When she asks about him now (she's 3.5 yrs old), I just tell her straight: "I don't know where your daddy is exactly"...same response regarding her 3 half-brothers. She seems satisfied with knowing their names and knowing that they're out there. I assume other questions will come later on as she grows up, but I have no intention of hiding anything from her. I have piles of pictures, letters and documents my ex-MIL sent me, so if DD is curious, she can have a look at those. One of things I learned by going to Al-Anon is that I simply cannot control the actions and emotions of other people, no matter how much I try. I've done my best to reinforce that with DD because I know it's a tool that'll come in handy when trying to understand the behaviour of a person like her biodad.

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#10 of 10 Old 01-26-2012, 04:47 PM
 
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WELL......*sigh*  It's not easy. I have 3 children, ages 11, 7, and 4.  The 11 year old hasn't seen her father by his own choice since she was 21months old.  We were never married.  I got married when she was 4 and her sisters were born of that marriage.  I am now divorced and my exhusband takes all 3 girls several days a week and is a wonderful father.  So, in our situation, it's a little different because the younger girls have a biodad that is very involved in all their lives.  And the 11 year old is blessed to have him and she knows it but still I'm sure she will wish for her biodad some day.

 

That said, here's what I've learned over the 11 years I've been at this:

 

-only give as much info as they are asking for.

 

-no negative talk

 

-if you have a picture, hang onto it for them. visuals help.

 

-don't' ever close the door to a relationship with biodad. don't make that decision for your child.

 

 

 

 

As a preschooler, your child will start thinking about families and comparing his to his peers'.  Expect the question, usually phrased as "X has a daddy.  Do I have a daddy?"  Your response: "Of course you do.  Everyone has a daddy."  That might be okay for a while.  Don't elaborate.  If we watch their signals, kids are really really good at communicating what they are ready to hear and not ready to hear.  Wait for the questions to lead you to the answers if that makes sense.  Don't offer where did is if your son didn't ask.  He WILL ask some day.  Your response should already be crafted and ready.  Personally I chose to say "Well we live here in XYZ near Auntie and Papa and Uma(grandma) and your father lives in ABC near his family."  That was okay for a LONG time.  Just giving a place to it lasted a LONG time.  Years in fact.  When I married and she was 4, she wanted to know more.  Thankfully my exhusband is a child of divorce and his biological father isn't in our lives for many reasons.  So he could relate.  We chose to tell her that she has two daddies.  She has the daddy who made her and the daddy who takes care of her.  And wow, isn't she lucky to have TWO!  winky.gif  And we related it to my ex's life in that X wasn't in his life at all but Y had taken care of him and raised him since he was 10 and is in his life.  She's 11 and she has just started questioning it all.  She's ready.  And I'll be sitting her down for THE TALK in a few days.  I'm not sure yet what I plan to say but it's always been my stance that I'll let her choose how to feel and I'll give her the simple facts of the situation; something like was said above about him not being ready to be a good dad because we were 18 and 19 years old at the time she was born and so I decided I could be ready and I raised her.  I have a picture of him tucked away in her baby book for her to look at if she wants to see it.  Over the years I've always kept him aware of our locations so the door isn't completely closed to him.  And it was completely for her, not for his benefit because he surely doesn't deserve it.  But our daughter does.  I don't think she's ready to see him but hopefully a picture and an explanation holds her off another few years before maybe an email or a card or something.  I'm just not ready for her heart to be broken yet.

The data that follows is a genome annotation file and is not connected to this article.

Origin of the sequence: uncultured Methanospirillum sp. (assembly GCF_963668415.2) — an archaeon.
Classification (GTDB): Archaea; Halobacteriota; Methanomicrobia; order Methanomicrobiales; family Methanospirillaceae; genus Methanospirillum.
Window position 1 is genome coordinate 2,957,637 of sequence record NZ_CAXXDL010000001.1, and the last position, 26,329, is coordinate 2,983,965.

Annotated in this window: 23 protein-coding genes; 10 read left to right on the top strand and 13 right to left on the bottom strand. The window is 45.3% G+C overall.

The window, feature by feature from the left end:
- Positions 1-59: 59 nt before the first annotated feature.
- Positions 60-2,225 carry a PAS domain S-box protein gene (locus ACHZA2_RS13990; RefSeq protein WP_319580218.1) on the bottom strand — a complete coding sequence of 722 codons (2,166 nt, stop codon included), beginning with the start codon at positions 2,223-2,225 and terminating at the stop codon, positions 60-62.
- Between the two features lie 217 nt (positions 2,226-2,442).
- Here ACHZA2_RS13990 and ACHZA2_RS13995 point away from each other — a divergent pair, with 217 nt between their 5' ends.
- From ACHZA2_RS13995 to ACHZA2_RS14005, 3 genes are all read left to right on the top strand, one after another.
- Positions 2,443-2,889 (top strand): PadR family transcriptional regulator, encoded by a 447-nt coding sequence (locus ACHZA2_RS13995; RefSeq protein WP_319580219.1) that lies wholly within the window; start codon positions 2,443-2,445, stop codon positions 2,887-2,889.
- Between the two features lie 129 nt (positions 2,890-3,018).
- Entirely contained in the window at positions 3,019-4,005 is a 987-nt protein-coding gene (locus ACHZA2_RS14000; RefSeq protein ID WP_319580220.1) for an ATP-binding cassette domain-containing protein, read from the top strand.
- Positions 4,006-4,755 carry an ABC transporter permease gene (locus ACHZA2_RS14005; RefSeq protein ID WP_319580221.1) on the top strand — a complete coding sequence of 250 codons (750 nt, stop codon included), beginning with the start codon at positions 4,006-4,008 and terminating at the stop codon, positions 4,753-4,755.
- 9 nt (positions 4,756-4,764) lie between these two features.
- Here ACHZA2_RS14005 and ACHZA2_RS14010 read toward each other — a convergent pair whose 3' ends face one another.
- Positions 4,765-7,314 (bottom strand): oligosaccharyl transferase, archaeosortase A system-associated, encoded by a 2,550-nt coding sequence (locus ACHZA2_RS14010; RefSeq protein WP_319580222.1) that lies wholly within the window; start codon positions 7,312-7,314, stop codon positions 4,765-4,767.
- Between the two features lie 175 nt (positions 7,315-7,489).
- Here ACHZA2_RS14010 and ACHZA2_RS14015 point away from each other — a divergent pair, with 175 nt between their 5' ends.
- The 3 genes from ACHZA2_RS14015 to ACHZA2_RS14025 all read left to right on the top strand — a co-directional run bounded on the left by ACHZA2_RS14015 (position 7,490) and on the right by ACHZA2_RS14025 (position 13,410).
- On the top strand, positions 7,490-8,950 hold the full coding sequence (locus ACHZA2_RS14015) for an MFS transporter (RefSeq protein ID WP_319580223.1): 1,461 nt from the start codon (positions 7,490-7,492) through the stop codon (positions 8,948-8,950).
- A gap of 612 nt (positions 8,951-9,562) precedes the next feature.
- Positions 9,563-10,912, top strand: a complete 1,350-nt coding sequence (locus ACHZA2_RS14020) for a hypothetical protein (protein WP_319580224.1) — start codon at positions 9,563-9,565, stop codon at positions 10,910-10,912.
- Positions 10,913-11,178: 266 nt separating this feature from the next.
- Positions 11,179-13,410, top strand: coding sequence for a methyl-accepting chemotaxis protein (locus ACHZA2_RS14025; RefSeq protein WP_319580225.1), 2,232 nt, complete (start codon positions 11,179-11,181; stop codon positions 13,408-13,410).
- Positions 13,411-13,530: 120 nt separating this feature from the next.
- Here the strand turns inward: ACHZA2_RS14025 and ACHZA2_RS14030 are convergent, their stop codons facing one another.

ETA: My name is the only name on her birth certificate and I maintain sole custody of her.  He was given visitation which he chose not to exercise beyond 21 months old if any of this information matters.